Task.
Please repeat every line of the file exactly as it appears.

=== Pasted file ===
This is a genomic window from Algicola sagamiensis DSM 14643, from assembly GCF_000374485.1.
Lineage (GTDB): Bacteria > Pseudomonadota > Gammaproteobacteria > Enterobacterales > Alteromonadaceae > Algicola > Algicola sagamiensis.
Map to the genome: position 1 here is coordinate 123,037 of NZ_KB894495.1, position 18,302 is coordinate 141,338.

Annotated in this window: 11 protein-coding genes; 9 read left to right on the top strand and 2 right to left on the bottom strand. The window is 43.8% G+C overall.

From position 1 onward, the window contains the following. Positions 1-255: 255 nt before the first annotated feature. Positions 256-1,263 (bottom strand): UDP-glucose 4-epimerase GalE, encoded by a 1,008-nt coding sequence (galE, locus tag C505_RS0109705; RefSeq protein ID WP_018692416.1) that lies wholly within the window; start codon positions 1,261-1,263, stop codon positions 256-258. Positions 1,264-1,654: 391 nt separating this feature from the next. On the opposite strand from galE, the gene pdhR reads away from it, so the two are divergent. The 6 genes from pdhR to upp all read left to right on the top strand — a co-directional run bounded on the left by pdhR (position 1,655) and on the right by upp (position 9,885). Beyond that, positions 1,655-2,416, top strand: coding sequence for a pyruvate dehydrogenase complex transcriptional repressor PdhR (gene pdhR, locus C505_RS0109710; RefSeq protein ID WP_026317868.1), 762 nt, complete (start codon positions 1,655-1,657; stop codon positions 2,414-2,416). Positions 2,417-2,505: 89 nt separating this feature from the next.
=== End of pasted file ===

This is a genomic window from Algicola sagamiensis DSM 14643, from assembly GCF_000374485.1.
Lineage (GTDB): Bacteria > Pseudomonadota > Gammaproteobacteria > Enterobacterales > Alteromonadaceae > Algicola > Algicola sagamiensis.
Map to the genome: position 1 here is coordinate 123,037 of NZ_KB894495.1, position 18,302 is coordinate 141,338.

Annotated in this window: 11 protein-coding genes; 9 read left to right on the top strand and 2 right to left on the bottom strand. The window is 43.8% G+C overall.

From position 1 onward, the window contains the following. Positions 1-255: 255 nt before the first annotated feature. Positions 256-1,263 (bottom strand): UDP-glucose 4-epimerase GalE, encoded by a 1,008-nt coding sequence (galE, locus tag C505_RS0109705; RefSeq protein ID WP_018692416.1) that lies wholly within the window; start codon positions 1,261-1,263, stop codon positions 256-258. Positions 1,264-1,654: 391 nt separating this feature from the next. On the opposite strand from galE, the gene pdhR reads away from it, so the two are divergent. The 6 genes from pdhR to upp all read left to right on the top strand — a co-directional run bounded on the left by pdhR (position 1,655) and on the right by upp (position 9,885). Beyond that, positions 1,655-2,416, top strand: coding sequence for a pyruvate dehydrogenase complex transcriptional repressor PdhR (gene pdhR, locus C505_RS0109710; RefSeq protein ID WP_026317868.1), 762 nt, complete (start codon positions 1,655-1,657; stop codon positions 2,414-2,416). Positions 2,417-2,505: 89 nt separating this feature from the next.